From the cover and the blurb, you know that this is a book about the First World War. You also know that Douglas Kingsley, our detective is being sent out to Ypres to investigate a murder.
All of that in itself, makes for an interesting read but the book starts so far away from it that you begin to wonder quite exactly how all the pieces are going to be woven together. Douglas Kingsley objects to war. Objects so vociferously that he ends up a prison. He ends up being the victim of violence by those who he previously caught and no one can possibly understand the reasons behind his objections. Kingsley cannot understand the legalised violence of war.
There are some dark forces at work everywhere, even during the war and Douglas finds himself knee-deep in war when he never asked to be.
Using the clear logic that he tried to fight his case for not fighting, Kingsley begins to piece together the death of an Army Officer and published poet. It seems that the war cannot cover up murder. But then Kingsley has to reconcile himself that there is murder all around him, but dressed up in a uniform and covered in mud. Elton leaves nothing to the imagination and described the sheer horror that these soldiers had to face on a daily basis. At times it was squeamish but it really leaves you with an impact when as readers none of us have any first hand experience of it. If the book be commended just for that alone it is a worthwhile read.
This was a book which took some time to get going, the murder is not as you would expect at the beginning but half way through and it seems the pace changes once this has happened, because for so long I could not possibly see where any of this was going and therefore had to keep reading.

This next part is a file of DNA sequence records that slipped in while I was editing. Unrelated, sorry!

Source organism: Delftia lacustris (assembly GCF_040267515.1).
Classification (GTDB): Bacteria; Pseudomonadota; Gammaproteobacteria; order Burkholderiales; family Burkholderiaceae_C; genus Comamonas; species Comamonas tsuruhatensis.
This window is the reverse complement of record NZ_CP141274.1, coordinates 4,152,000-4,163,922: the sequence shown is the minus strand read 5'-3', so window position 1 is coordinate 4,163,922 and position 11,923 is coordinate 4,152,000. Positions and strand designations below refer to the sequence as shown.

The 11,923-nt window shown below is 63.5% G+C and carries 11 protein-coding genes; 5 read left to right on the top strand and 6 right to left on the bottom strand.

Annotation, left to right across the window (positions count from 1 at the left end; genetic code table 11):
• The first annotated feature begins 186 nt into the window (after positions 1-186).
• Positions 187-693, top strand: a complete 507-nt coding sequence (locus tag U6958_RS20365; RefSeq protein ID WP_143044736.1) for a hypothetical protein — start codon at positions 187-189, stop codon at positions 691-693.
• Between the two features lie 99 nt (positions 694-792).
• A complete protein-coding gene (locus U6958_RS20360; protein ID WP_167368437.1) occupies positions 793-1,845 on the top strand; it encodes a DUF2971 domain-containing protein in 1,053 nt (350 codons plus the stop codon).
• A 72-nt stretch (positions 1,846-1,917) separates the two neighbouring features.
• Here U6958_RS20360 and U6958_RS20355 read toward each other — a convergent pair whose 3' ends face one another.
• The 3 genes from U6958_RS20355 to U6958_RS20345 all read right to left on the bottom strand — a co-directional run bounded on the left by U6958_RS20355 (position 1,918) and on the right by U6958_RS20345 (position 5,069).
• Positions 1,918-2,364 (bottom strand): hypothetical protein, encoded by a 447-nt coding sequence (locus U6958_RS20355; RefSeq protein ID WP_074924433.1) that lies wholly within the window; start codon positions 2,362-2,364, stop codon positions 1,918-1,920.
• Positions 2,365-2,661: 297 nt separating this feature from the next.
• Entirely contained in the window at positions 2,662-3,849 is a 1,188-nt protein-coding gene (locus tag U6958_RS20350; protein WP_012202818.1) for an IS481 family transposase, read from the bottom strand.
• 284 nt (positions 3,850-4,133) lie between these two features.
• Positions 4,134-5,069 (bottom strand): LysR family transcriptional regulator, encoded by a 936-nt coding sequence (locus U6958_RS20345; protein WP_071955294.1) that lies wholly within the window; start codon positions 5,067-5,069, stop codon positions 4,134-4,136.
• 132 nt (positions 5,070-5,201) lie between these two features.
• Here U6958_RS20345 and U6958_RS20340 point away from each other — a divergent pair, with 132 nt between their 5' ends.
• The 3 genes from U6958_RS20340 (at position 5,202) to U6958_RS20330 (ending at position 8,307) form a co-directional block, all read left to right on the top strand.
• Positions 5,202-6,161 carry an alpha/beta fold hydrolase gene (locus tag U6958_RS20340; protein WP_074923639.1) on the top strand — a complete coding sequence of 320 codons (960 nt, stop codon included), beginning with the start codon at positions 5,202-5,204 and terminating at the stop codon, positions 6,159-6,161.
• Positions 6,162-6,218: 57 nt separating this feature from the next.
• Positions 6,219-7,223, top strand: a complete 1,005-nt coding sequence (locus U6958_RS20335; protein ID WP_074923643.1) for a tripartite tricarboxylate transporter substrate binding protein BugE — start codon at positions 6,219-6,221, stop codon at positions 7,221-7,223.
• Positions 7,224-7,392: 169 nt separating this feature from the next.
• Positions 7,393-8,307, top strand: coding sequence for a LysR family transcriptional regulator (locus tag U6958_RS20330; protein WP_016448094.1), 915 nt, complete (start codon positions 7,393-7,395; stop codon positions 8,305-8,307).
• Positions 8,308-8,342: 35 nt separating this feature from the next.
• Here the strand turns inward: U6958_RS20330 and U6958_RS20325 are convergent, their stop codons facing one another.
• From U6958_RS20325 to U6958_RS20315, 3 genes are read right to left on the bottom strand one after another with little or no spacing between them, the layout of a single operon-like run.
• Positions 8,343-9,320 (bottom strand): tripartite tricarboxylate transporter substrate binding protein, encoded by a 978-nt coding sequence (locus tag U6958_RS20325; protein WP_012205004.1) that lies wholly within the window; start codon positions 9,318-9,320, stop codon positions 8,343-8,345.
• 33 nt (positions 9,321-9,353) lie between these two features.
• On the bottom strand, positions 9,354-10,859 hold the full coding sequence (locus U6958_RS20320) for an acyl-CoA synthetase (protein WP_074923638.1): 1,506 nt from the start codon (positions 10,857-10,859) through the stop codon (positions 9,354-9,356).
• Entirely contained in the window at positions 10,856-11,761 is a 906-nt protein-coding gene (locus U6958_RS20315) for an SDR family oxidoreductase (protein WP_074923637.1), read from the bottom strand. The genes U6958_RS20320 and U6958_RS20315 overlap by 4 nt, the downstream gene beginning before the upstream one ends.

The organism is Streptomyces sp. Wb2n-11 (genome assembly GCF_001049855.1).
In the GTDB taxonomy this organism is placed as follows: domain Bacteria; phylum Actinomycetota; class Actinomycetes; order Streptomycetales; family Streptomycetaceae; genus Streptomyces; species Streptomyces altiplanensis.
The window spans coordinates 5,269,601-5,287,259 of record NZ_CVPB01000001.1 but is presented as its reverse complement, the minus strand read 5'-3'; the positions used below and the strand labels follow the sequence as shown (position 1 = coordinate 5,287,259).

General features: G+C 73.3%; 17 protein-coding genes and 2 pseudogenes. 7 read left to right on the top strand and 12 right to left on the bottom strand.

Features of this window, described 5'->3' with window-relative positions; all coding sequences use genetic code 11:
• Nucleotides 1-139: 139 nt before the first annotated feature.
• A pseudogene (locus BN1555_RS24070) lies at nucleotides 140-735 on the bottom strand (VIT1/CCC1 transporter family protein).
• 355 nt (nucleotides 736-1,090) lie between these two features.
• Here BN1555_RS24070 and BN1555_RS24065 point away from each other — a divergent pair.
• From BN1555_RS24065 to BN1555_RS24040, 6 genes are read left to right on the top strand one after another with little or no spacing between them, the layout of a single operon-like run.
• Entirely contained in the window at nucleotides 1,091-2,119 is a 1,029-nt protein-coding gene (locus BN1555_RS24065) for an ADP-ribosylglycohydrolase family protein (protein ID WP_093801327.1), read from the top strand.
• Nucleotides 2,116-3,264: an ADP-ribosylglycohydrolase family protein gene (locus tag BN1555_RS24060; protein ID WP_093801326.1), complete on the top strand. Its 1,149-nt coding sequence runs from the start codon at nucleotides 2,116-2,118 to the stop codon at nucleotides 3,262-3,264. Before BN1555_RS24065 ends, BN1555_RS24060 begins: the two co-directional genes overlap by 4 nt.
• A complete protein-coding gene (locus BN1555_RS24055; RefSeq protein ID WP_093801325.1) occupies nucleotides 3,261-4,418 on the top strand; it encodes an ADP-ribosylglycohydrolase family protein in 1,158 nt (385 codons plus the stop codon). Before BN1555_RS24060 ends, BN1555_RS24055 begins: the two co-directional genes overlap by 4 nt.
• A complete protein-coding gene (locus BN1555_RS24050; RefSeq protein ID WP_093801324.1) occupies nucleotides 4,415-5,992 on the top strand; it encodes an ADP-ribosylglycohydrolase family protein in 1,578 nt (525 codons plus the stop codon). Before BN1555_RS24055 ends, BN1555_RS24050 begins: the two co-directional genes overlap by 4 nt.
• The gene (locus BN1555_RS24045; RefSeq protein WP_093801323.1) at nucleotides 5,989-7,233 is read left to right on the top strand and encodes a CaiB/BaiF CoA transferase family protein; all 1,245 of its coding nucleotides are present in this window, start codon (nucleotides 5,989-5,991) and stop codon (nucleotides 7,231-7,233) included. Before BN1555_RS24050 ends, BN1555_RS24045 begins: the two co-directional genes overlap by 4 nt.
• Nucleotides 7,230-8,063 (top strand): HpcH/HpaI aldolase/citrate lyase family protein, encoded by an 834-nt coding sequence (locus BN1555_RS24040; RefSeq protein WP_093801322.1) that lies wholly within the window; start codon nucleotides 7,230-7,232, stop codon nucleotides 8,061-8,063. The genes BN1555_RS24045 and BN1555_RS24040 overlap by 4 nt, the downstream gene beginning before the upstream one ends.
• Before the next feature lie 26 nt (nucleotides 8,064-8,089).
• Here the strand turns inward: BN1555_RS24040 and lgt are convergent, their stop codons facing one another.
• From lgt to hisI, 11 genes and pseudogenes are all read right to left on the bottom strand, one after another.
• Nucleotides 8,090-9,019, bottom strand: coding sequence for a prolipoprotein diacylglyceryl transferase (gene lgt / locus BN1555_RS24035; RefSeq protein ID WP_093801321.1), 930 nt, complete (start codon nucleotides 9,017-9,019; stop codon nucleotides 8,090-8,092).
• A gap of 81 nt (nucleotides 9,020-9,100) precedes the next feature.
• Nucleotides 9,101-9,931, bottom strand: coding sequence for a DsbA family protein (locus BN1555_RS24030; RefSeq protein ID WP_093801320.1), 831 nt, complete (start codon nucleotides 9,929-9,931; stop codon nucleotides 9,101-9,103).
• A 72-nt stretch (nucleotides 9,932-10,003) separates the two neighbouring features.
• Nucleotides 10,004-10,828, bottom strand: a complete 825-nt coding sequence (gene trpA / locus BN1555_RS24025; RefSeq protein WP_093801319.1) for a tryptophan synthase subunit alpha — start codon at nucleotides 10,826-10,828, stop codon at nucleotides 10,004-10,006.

This was my first experience of reading Elton’s books. It was well written and did not put on any rose-tinted spectacles to cover some of the nastier elements of war and death. I thought it was a good book to introduce many people to the use of World War One in fiction and also that of using such an event to base, what is also a crime novel as well.
This was my book club’s choice. We thought we should be reading some World War One fiction during the next four years as part of our commemoration. It was a completely random choice on my part and one that I am pleased about.
I have never read Ben Elton before but of course loved Blackadder goes Forth which is set in the trenches, which he co-wrote. (ironically I disliked the first three series) He could well have just taken that from the screen and turned it into a novel, but he has not and that has made the book for me a much richer experience. I could certainly see though this book on the screen, it reads very much like that, but perhaps that is because of Elton’s knowledge and experience in that particular field.
The question I am currently asking myself is whether I would read any more of his novels? I am not sure is the answer, so if you have read any and can recommend then please let me know.